12 Life Lessons from a Cancer Warrior [Updated]

Feb 04, 2020 14 Min Read

[Updated: Feb 4, 2020]

I first wrote about my lessons as a cancer survivor back in May 2017, following a recurrence that took place during the latter part of 2016.

Unfortunately, it has not been the end facing this ferocious enemy. Cancer aggressively came back into my life in the summer of 2018 and has led to another one-year intensive battle. The last 4–5 years are leaving me more as a cancer warrior than survivor.

After a life of near perfect health, cancer first appeared in my life in May 2015. At the time, it felt more like a walk in the park on a cloudy day. I was diagnosed with testicular cancer on a Wednesday, operated on the Saturday and back at work the following Wednesday with active surveillance as follow up. In short, a little blip in a very healthy life.

Charles in good spirits.

The second time was a more profound life changing experience. My testicular cancer had come back and this time, the treatment was brutal with 26 days of intensive chemo over 68 days from October 24th until December 31st 2016.

It felt like I was living in a hellish, chemo infused cocoon. My family and I thought that the page would turn on January 1st 2017. It was not so simple as the results were not ideal. After a couple of months of uncertainty, stress and seeking guidance from a number of doctors, the results from a PET scan and blood tests cleared me, putting me on active surveillance and allowing me to come back to the land of the living. It felt FANTASTIC!!

In parallel, it led to major changes in my life and in our life as a family. I was now a Cancer Survivor, at least so far as I was on active surveillance for the foreseeable future with a chance of recurrence. I left my position as CHRO of Valiram, ASEAN – fastest growing premium and luxury retailer. And with Chiara, our youngest daughter, graduating from high school in June, Elisabeth (my wife), and I were completely mobile to envision the future.

Roots, family, friends and places had become more important than ever. Opportunity came knocking at our door for a complete life change. I was offered the role to co-lead the creation and development of a retail school at McGill. With the announcement of a founding gift from an ambitious benefactor, Aldo Bensadoun, we actively set out on a vision to create the leading academic institution in the world dedicated to the future of retail. So far so good in our quest to achieve this vision!

Elisabeth and I moved to Montreal, my hometown, in August 2017. It has been a gift beyond my expectations to be back home, close to my parents, our kids and family. It is cool to see Montreal live through a renaissance focused around creativity, innovation, multi-culturalism and ‘joie de vivre’ – the joy of living – after decades in the doldrums. Most importantly, it has allowed me (and Elisabeth) to find a healthier and more balanced life. I walk or bike to work and get home early enough to indulge in one of my passions – cooking.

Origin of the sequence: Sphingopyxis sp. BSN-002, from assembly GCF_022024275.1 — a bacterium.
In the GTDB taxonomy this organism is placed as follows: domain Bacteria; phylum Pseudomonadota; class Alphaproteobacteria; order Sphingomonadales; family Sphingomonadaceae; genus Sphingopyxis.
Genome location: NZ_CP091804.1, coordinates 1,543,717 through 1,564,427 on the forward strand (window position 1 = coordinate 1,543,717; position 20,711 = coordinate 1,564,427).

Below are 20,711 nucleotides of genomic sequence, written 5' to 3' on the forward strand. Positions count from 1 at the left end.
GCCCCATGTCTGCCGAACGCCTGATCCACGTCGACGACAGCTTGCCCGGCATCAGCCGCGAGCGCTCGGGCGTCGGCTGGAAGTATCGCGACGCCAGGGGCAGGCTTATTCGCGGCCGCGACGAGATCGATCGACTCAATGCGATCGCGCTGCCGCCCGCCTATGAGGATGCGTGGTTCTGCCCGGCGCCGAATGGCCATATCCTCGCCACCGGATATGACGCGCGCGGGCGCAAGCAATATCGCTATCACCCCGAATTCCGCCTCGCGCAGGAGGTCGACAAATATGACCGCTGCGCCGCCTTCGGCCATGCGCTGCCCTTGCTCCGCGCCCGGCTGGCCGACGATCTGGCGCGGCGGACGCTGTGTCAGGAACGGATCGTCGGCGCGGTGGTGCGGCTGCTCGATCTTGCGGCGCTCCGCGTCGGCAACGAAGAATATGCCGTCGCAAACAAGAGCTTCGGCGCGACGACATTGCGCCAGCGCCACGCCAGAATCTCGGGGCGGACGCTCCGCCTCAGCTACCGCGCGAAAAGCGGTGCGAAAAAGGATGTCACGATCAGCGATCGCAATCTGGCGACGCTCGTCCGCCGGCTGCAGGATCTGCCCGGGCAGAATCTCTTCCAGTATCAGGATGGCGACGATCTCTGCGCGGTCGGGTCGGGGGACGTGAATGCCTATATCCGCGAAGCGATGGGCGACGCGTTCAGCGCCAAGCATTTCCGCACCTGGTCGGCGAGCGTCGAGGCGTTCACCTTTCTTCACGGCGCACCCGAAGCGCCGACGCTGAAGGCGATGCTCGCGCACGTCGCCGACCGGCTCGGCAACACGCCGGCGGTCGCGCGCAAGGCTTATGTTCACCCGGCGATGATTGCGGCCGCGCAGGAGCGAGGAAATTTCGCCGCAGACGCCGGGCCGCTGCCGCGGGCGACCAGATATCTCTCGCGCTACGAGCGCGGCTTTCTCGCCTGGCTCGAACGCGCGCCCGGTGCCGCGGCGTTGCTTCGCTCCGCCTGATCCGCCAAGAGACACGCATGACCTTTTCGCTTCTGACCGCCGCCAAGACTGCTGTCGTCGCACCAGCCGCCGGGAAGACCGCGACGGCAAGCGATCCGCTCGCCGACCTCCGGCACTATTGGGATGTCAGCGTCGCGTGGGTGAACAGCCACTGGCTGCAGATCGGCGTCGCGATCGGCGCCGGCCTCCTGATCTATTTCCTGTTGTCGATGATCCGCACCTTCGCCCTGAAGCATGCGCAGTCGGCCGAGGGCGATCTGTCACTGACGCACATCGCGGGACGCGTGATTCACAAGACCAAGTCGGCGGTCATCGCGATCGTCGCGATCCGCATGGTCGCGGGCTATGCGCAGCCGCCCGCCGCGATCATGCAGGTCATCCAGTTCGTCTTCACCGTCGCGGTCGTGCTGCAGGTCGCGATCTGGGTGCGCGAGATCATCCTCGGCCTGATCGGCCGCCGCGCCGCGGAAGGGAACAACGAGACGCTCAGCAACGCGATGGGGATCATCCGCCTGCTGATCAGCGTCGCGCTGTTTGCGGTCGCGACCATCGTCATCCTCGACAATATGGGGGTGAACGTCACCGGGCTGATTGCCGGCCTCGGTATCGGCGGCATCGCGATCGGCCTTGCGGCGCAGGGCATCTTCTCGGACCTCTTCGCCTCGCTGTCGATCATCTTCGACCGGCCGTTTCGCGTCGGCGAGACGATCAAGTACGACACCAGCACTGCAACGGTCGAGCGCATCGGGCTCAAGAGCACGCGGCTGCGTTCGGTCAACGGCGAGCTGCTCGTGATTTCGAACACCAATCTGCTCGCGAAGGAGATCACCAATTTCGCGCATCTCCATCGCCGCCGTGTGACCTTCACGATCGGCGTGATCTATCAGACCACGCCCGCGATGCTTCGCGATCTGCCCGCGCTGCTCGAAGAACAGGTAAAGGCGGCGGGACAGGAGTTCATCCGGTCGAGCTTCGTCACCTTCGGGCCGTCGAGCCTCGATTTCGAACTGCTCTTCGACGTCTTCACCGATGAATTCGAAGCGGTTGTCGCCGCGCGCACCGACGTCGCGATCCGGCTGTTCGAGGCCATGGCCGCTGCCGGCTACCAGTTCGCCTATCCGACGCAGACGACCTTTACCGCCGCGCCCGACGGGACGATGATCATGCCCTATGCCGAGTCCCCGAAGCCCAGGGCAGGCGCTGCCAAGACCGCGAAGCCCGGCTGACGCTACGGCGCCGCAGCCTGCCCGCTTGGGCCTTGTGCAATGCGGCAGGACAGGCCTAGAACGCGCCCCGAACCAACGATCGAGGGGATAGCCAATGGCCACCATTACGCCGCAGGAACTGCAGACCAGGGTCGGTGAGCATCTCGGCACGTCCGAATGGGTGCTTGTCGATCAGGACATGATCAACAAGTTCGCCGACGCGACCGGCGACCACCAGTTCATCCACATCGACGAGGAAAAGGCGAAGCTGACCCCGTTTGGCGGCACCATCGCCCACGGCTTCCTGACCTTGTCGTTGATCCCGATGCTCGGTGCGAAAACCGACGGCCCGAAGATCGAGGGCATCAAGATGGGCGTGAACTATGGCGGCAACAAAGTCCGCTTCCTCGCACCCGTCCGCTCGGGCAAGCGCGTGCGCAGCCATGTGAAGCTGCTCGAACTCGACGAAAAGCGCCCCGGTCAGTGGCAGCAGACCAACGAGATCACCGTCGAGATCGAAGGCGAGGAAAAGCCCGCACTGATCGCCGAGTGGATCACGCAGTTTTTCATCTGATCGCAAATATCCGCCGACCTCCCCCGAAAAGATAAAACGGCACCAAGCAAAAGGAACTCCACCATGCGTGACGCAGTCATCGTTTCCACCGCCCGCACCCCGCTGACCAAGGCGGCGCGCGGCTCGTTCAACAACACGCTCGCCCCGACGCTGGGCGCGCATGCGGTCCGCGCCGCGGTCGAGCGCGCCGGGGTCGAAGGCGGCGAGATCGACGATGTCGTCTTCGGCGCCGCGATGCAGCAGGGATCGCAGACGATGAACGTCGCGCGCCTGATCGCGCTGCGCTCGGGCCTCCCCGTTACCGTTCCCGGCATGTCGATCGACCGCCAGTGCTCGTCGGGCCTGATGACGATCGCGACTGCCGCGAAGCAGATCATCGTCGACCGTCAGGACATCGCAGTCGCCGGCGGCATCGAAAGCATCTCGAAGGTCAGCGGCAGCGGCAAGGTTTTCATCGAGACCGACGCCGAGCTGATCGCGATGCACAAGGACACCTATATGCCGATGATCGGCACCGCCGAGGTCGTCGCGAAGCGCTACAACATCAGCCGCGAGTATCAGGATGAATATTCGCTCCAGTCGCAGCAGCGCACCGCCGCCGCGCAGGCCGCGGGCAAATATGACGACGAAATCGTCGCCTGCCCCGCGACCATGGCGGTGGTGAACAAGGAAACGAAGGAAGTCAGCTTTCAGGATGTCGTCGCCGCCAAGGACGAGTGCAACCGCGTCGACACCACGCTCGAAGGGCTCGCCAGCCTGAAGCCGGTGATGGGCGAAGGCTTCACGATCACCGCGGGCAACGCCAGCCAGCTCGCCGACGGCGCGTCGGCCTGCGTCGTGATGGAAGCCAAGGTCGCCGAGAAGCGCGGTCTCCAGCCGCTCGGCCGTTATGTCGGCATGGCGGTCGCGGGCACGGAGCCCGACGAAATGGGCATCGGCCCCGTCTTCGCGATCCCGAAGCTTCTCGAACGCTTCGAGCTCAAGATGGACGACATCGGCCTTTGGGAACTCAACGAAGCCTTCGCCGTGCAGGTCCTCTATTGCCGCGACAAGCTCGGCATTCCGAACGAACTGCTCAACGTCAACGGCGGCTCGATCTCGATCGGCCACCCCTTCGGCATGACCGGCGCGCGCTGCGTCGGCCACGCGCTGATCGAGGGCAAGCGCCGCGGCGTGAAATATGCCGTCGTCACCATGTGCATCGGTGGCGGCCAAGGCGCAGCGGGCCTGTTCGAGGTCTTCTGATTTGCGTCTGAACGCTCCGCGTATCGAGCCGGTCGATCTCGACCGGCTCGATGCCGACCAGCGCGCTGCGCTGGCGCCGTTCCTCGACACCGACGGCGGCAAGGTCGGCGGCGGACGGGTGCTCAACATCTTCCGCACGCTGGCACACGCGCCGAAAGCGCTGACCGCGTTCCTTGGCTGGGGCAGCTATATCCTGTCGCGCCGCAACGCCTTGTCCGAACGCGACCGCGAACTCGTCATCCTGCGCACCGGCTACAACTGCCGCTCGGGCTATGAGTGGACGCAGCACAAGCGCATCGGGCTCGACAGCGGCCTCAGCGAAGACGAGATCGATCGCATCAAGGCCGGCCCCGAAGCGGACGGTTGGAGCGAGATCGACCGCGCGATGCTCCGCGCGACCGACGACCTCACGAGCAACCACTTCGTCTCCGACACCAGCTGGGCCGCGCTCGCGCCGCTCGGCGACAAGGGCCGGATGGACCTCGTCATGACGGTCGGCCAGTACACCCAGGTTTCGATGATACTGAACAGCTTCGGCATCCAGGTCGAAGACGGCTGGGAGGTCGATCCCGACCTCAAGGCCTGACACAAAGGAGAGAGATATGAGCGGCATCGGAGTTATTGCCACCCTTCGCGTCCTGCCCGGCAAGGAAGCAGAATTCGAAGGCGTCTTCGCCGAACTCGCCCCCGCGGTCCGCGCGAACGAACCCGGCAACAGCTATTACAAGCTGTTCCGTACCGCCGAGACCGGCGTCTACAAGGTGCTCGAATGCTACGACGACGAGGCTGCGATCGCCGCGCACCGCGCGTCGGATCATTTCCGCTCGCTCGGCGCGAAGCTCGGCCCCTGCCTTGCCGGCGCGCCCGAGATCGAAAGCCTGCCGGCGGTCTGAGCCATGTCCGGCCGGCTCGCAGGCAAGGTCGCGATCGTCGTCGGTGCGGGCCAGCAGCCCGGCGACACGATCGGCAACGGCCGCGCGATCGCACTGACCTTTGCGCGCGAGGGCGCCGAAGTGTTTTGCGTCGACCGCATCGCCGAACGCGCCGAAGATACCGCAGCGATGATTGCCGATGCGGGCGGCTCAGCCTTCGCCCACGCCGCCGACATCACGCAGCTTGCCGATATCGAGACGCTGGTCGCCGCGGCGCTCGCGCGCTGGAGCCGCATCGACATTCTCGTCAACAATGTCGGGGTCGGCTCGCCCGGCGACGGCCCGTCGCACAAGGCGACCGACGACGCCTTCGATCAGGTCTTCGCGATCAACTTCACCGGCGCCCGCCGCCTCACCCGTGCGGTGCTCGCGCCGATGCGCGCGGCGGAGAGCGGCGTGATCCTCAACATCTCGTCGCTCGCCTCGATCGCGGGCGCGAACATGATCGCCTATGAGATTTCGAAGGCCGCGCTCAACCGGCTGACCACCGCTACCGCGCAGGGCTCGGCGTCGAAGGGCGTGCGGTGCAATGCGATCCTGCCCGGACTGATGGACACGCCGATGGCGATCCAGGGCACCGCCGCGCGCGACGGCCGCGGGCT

*** *** ***

A turn of events

Unfortunately, cancer aggressively came back at the end of the summer 2018 in a renewed form – Non-Hodgkin’s Mantle Cell Lymphoma. It led to me to put on hold my exciting professional adventure at McGill for 12 months in order to undergo the first two phases of an intense and prolonged treatment.

Lasting 6–7 months, the first phase was 3–4 cycles of chemo and immunotherapy – each cycle alternating one day out-patient chemo, 3 weeks of recovery followed by 3 days of in-hospital chemo ending with 3 further weeks of recovery. The doctors were pleased enough with the results to end this phase after 3 cycles.

After 2–3 months of recovery, I entered the second phase of the treatment – stem cell transplant. Since I was technically in remission, I could fortunately be my own donor. It began with an extraction step lasting 3 full days being hooked up to an extrusion machine that as blood was pumped in and out, isolated my stem cells. After 5–6 weeks of preparation, I spent 25 brutal days in hospital for the transplant.

Charles after the third cycle of chemotherapy.

It started with high-powered chemo to wipe out my existing immune system. After 2 days of rest, I went through the stem cell transplant procedure, which involved high-speed infusions of 14 stem cell blood bags over 2 days. My body totally freaked out during the procedure.

This was followed by 19 days in hospital in a semi-quarantine environment with my old immune system crashing, being totally exposed to important side effects which left my body ravaged until the new stem cells started to take hold.

On June 23rd, I was finally well enough to go home and start the recovery process. In the words of one doctor, it was like living through the most brutal open-heart surgery, while having a new immune system like a baby.

Recovery was harder and slower than expected. However, I was persistent in my daily exercise routine – alternating walking and cycling. I was also extremely well surrounded and supported by Elisabeth, our daughter Chiara, my parents, my brother-in-law Jonathan, extended family and friends.

After 3 months, I was finally able to return to work full time on September 23rd 2019. I have at the same time entered the third phase of my treatment – maintenance chemo, which occurs over a couple of hours every 2 months for 2 years with very limited side effects. It feels great to lead a normal life again and hopefully, putting this pernicious disease behind me for years to come.

Many other things were happening during these intense few months. Elisabeth has successfully recovered from the first of her two hip surgeries. We have sold earlier in the summer our beloved house on Ile d’Yeu in France, which was filled with family memories of the last 20 years, but in the past couple of years, was lacking the required attention and love that such a beautiful house deserves. This allowed Elisabeth to sign, at the end of October, the purchase of a house in Stowe, Vermont, a picture post card New England town that offers a wonderful escape a couple of hours from Montreal.